Elden Ring and storytelling: player interpretation is key

La recensione di Elden Ring: il miglior videogioco FromSoftware? thumbnail

Elden Ring has been available for a few days now and fans of FromSoftware were delighted by the grandeur and level of detail of this new game world that came out of the minds of Hidetaka Miyazaki and George R.R. Martin: the game designer has recently expressed himself on Elden Ring narration, they explain once again how important it is for him that some elements remain freely interpretable by the player.

Elden Ring: the narration is deliberately left to free interpretation

What the games of FromSoftware tell their story in silence is certainly not new: since Demon’s Souls the events that took place in the game world were strictly left to the player’s interpretation, which could be based on some elements found in the game, such as the descriptions of the objects, to understand what had happened and why a certain place was in its current state.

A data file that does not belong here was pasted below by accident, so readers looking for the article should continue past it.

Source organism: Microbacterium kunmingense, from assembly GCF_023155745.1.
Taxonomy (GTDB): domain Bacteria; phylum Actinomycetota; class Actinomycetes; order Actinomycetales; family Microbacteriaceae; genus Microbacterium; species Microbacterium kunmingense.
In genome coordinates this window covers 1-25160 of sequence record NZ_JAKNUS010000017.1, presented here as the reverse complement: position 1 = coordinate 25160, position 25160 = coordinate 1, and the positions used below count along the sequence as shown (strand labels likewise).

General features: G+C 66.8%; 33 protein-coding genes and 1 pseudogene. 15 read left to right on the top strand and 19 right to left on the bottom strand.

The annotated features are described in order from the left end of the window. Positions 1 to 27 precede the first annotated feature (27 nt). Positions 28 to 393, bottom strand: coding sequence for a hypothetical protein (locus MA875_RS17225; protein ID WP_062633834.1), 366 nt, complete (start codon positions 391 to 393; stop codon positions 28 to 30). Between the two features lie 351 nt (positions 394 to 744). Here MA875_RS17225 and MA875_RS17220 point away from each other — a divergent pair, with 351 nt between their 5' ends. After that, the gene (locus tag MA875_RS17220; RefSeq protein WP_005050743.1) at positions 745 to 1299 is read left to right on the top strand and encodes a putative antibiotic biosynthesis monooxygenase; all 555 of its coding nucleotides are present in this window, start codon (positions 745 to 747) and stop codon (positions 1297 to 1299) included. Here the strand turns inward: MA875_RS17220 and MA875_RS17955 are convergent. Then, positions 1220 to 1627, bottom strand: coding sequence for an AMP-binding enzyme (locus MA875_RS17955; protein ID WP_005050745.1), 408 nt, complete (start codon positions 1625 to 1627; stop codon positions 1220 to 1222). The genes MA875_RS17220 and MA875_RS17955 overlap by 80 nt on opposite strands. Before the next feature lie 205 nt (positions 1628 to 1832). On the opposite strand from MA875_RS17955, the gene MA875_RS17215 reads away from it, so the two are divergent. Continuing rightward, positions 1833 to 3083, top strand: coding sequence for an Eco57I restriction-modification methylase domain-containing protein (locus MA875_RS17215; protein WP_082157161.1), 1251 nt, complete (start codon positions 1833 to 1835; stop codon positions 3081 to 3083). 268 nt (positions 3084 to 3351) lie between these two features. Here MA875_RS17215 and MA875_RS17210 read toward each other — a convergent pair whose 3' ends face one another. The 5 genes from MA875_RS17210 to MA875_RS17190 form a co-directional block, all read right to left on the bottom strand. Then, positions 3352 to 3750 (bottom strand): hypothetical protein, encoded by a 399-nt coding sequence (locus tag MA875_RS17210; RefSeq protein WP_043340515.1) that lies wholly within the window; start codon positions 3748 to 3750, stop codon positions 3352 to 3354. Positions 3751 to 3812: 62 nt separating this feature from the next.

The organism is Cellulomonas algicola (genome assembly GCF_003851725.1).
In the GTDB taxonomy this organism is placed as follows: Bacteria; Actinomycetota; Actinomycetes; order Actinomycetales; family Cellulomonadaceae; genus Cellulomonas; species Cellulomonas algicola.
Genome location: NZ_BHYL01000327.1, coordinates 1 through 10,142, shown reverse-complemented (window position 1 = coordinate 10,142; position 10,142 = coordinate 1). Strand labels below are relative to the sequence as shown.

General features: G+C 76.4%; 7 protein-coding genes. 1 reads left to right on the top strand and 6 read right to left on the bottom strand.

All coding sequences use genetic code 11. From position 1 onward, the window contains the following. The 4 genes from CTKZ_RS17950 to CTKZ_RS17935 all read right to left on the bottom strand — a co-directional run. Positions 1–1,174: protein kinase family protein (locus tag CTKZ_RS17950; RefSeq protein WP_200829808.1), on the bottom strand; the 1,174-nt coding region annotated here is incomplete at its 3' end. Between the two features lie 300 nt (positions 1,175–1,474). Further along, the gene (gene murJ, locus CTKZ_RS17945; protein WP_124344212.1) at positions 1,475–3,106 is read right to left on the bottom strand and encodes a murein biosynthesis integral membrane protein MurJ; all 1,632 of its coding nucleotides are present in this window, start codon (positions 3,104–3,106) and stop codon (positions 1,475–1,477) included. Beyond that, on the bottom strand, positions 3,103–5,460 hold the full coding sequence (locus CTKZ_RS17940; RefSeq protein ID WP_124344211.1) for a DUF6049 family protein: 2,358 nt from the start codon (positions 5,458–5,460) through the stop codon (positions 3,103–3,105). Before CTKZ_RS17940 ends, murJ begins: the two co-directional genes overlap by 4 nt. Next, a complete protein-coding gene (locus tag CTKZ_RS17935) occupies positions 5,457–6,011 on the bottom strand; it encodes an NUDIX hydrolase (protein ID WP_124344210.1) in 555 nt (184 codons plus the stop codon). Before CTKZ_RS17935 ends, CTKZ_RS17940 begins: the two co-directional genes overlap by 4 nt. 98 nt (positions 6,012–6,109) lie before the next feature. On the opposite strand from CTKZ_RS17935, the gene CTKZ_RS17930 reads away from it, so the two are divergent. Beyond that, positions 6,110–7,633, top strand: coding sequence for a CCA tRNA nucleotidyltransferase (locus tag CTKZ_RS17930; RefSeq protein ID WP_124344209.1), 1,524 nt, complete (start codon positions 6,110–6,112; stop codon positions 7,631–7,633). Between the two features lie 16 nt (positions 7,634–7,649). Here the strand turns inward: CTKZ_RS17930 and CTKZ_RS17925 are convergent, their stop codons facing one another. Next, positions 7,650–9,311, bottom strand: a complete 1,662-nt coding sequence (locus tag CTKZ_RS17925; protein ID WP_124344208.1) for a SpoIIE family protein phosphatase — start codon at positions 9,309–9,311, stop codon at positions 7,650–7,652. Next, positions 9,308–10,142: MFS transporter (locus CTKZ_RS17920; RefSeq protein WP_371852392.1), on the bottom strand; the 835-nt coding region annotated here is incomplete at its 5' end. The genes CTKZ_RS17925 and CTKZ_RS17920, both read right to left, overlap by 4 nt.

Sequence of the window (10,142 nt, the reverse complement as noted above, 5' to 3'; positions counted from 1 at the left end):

This hasn’t changed with Dark Souls, con Bloodborne e Sekiro, despite the latter having a much more linear narrative style. With Elden Ring, also thanks to the work of George Martinthe software house has proposed a story with much more defined outlines than in the past, without however providing the complete picture, as per tradition, so that users can have fun reconstructing it.

Here is what Miyazaki said:

“In our games, the story must always serve the player’s experience. If Martin had written the story of the game, I would have worried that we might have gotten away from that. I wanted him to be able to write freely and not feel held back by some dark mechanics that may need to change during development. That power of imagination is important to me. Offering space for user interpretation creates a sense of communication with the public and, of course, it favors the exchange of opinions between the users of the community themselves. This is something that I like to see play out with our games and that has continued to influence my work. “